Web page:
Why read?

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I am looking at too much news. Every day there is more, and it’s loud – data and facts mostly, and many, many images.

It is like entering an art gallery and being told very quickly, loudly, and with huge authority, which pieces of art are red, which are small, which are thick, and which are useless. And then, which pieces contain wool, which ones are cold, and most importantly, which ones are bad, and may have possibly broken the law. I get 15 seconds with each piece, my face on the painting, grazed, my eyes hopeful. Then leaving with these deafening crashes of information and baffling images still sounding and still hurting. This is the news.

At the moment journalists seem to mostly locate, circle, and then humiliate. There is no context and no perspective, and therefore no understanding or compassion. I learn nothing. I remain fixed. But I have definitely honed my skills in blaming and allocating disgrace. I do this all the time. It is easy because (obviously) I am not like them.

Them:

Politicians getting it wrong, government employees doing nothing, stupid women shopping at Bunnings, idiots sneaking across borders, fools not wearing masks, not obeying, not staying home, not getting it right, not saying the right things, not avoiding the wrong things, believing silly things, buying too much, keeping too much, standing too close, driving too fast, being mean, being ugly, being critical, careless, violent, dishonest, selfish: them.

I can’t really see the problems, but I can clearly see who is to blame. I don’t understand the situations. I am distracted from solutions. I am never sure what is going on. But shaming is the most satisfying solution – because I can then forget all about. This leaves me with no clear perspective of humanity, except that it’s all someone else’s fault. Soon I will scroll my news feed for more satisfaction.

But when I read, I must return to an acute and clean discomfort – that “them” is “me”. And that there is not a single situation where I would or could be other than “them”. Literature tells me that human nature has not changed and that there is always, always more to everything. I am the same as anyone when lacerated by fear; we do what we do. What’s different is how we express it, if we get caught, and if our badness is of quick value to someone else.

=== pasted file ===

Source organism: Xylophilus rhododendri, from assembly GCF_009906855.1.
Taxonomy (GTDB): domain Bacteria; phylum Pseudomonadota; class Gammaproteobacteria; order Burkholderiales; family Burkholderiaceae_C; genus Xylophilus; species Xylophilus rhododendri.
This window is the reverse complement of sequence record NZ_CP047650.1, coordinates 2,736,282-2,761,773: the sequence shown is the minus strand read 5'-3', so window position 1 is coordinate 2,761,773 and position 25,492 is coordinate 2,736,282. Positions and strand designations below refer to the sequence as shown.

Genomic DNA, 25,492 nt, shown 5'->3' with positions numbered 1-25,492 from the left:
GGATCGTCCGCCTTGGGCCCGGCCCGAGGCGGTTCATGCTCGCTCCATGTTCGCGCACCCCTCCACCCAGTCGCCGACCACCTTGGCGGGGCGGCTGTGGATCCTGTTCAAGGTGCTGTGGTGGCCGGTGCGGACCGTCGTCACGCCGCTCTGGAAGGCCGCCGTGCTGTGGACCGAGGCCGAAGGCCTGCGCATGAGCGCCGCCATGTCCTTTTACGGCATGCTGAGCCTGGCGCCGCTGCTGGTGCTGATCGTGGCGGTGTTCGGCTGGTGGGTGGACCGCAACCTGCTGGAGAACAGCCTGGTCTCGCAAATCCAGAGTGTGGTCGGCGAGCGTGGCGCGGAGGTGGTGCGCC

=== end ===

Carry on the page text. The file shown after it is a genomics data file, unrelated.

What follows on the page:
But the news makers themselves – the ones who chase and choose the news, presenting these facts and those awful images, keeping us informed. What is their story? What awful deadlines and expectations do these individuals face that they must hurl so much gravel, so quickly and so powerfully.

I would like to be able to step back and understand more, consider the larger, diabolically more complex stories behind what is happening. To acknowledge my own deep and fearful place in it all. How else do I gain a consoling perspective? How else to grow compassion?

Of all the inanimate objects, of all man’s creations, books are the nearest to us, for they contain our very thoughts, our ambitions, our indignations, our illusions, our fidelity to truth, and our persistent leaning towards error. But most of all they resemble us in their precarious hold on life.

Joseph Conrad

Notes on life and letters 1921

 

I remember Dion

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I remember Dion. He was one of my first customers. This was back when hardly anyone came in. Dion came in, and said, ‘Wow! This is great!’ Then he asked me how I was. I did not know back then that he would ask me this for the next five years. I also didn’t know that he wasn’t ok himself.

The first book he asked for was Twilight. He had seen the film, and thought it was the greatest film ever. He bought the book from me.

Still he visited, weekly, fortnightly, then monthly. I have not seen him for a long time now.

I remember when he gave up smoking. He asked me for a book on sharks. I showed him one and he bought it. Said it was fantastic. His hands were shaking.

Once he said that I would not want what he had. He never went into details about his health, or lack of it. He always asked after mine. No matter what.

Once he came in, full of head pain, and said, ‘Kerry, you’re gunna love this joke.’

Once he came in on a rainy day to say hello, and make sure that the shop was ok. I said that all is going well, and he said: except the weather.

The last time I saw him, he said, ‘Don’t worry about me, Kerry.’

I haven’t seen him since.

 

Artwork by Gürbüz Doğan Ekşioğlu